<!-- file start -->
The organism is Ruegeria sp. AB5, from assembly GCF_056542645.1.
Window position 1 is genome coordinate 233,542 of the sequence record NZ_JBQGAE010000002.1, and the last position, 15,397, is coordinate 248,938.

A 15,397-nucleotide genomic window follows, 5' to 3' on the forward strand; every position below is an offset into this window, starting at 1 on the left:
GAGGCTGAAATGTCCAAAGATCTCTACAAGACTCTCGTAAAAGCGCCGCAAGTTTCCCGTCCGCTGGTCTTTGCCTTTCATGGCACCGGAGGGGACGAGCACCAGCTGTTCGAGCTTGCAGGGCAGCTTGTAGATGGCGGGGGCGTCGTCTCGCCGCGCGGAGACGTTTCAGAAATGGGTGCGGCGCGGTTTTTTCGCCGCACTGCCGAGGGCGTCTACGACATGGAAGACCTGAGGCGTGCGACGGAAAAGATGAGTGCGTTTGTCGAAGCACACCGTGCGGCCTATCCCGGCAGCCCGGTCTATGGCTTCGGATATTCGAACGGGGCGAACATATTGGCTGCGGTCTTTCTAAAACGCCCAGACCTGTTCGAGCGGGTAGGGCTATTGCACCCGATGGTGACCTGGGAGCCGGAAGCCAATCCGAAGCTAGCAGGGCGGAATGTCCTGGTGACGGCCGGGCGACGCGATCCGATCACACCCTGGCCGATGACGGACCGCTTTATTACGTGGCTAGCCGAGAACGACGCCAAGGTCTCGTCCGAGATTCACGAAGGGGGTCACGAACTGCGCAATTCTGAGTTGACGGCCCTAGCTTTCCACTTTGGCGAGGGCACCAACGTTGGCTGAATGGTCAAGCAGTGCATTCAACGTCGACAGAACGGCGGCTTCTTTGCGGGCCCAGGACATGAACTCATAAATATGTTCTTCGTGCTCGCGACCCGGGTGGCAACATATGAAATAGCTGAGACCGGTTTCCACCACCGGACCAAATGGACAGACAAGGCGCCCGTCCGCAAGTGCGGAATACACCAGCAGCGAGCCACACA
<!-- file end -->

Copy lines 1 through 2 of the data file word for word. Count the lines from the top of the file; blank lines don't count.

The organism is Ruegeria sp. AB5, from assembly GCF_056542645.1.
Window position 1 is genome coordinate 233,542 of the sequence record NZ_JBQGAE010000002.1, and the last position, 15,397, is coordinate 248,938.